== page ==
“Educating our customers, especially children, on how to remain safe around natural gas is a priority for BGE.”
Fountain Green Elementary School is the $10,000 winner of BGE’s natural gas safety contest, the “The Adventures of Captain Mercaptan®, BGE Natural Gas Safety Hero Challenge.” The contest challenges elementary students at schools in BGE’s service area to illustrate gas safety messages featuring Captain Mercaptan, BGE’s fictional natural gas safety superhero. Ryleigh, a fourth-grade student at Fountain Green, drew the first-place comic strip.
BGE, along with WBAL-TV meteorologist Ava Marie and Harford County Executive Barry Glassman, presented Fountain Green Elementary School in Bel Air, Md. with the grand prize $10,000 check.
“It is wonderful to see the continued enthusiasm and creativity of the students participating in the Captain Mercaptan contest,” said Christopher Burton, BGE vice president of Gas Distribution. “Educating our customers, especially children, on how to remain safe around natural gas is a priority for BGE. Our natural gas safety contest not only taps into children’s creativity, it also helps reinforce valuable information that can be life-saving for the entire community.”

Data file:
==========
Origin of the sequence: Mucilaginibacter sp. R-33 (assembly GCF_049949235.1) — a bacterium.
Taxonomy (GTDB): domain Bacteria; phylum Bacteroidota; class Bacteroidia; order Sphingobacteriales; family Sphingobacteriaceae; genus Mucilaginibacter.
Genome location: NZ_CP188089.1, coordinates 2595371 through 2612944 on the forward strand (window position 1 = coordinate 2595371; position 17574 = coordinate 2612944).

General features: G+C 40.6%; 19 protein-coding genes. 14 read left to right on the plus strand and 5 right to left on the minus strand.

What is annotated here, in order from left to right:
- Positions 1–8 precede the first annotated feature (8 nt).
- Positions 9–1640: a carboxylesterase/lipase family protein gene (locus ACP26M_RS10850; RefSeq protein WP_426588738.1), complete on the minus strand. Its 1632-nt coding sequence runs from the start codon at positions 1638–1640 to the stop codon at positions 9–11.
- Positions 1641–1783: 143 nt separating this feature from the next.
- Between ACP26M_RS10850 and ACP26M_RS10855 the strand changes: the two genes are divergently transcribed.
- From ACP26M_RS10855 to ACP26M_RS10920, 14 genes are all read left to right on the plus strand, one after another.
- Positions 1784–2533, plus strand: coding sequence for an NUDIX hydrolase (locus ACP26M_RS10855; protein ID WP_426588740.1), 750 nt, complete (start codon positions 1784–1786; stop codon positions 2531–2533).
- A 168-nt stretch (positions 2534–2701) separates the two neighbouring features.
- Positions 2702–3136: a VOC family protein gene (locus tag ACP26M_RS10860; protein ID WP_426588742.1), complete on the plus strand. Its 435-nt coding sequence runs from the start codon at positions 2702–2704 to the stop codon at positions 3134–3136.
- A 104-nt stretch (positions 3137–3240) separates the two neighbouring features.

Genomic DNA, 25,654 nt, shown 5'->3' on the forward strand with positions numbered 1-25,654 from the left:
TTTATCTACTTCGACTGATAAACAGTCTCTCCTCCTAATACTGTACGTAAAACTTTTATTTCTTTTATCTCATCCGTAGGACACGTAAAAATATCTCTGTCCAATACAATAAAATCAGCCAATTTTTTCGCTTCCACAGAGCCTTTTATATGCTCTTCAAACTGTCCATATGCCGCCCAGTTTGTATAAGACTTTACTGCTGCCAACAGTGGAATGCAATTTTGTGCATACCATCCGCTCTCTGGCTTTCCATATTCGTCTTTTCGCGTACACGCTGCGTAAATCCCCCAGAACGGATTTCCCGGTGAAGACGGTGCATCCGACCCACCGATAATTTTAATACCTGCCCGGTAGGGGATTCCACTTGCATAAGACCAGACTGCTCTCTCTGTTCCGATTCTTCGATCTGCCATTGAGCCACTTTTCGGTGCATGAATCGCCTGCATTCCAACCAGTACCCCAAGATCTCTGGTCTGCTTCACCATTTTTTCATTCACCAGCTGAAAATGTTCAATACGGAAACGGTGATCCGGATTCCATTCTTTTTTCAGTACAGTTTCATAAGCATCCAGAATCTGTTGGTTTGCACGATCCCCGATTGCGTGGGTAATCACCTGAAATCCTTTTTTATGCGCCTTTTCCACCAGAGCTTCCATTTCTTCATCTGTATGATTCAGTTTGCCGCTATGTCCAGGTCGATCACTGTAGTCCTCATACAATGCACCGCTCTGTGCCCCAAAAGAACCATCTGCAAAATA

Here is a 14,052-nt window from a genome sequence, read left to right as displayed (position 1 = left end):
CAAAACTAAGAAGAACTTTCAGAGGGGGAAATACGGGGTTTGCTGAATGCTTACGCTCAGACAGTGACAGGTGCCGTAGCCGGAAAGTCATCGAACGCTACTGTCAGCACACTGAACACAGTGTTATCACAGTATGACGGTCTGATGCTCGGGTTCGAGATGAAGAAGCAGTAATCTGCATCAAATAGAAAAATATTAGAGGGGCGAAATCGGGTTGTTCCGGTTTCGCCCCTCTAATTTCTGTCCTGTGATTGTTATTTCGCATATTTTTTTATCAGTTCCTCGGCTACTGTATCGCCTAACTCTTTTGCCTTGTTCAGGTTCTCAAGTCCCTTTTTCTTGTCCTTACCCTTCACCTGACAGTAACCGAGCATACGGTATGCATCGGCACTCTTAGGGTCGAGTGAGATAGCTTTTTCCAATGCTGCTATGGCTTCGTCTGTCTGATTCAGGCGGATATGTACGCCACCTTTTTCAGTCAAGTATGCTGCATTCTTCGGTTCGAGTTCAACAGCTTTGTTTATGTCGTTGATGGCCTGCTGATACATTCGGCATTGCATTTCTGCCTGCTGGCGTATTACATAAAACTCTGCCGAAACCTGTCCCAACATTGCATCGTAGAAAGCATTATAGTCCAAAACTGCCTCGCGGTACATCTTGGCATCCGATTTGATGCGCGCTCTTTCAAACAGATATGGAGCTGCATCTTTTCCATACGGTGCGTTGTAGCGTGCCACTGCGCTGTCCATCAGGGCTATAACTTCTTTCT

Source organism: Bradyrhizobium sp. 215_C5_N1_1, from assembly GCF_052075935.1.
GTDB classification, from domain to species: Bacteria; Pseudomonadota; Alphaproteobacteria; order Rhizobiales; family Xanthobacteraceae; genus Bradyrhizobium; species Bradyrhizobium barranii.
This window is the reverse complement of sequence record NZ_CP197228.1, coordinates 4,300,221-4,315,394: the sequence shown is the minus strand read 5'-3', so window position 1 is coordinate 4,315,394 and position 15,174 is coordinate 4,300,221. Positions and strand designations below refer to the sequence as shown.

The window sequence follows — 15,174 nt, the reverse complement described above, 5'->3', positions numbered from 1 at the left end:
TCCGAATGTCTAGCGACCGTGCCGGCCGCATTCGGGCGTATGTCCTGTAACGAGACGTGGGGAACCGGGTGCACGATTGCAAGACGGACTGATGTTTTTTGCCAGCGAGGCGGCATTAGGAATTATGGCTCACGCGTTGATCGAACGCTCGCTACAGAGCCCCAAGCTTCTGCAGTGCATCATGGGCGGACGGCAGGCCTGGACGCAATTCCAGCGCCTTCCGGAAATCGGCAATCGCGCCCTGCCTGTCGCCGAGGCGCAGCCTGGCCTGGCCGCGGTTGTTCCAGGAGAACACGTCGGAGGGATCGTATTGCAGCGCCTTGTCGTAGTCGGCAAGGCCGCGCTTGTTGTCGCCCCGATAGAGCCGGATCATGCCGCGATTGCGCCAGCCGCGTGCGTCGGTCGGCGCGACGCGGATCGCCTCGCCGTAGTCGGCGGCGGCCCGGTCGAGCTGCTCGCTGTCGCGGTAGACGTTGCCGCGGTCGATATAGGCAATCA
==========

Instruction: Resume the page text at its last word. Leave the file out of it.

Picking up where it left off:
Captain Mercaptan teaches kids how to recognize a natural gas leak and the steps they need to take when they smell gas. Captain Mercaptan’s name is derived from “mercaptan,” a safety additive put in natural gas to give it a distinctive rotten egg odor that makes gas easier to detect. The superhero and his safety sidekicks, Sunny and Piper, were designed in 2014 by elementary school students during BGE’s first “The Adventures of Captain Mercaptan” contest.
Participating schools, public and private, can win up to $10,000 toward a school enrichment project. In addition, a teacher from the grand prize-winning school receives a $500 gift card and teachers from the other winning schools receive $100 gift cards. Overall, $35,000 is awarded by BGE to the winning schools each year, and since the contest’s inception BGE has awarded $245,000 to area schools.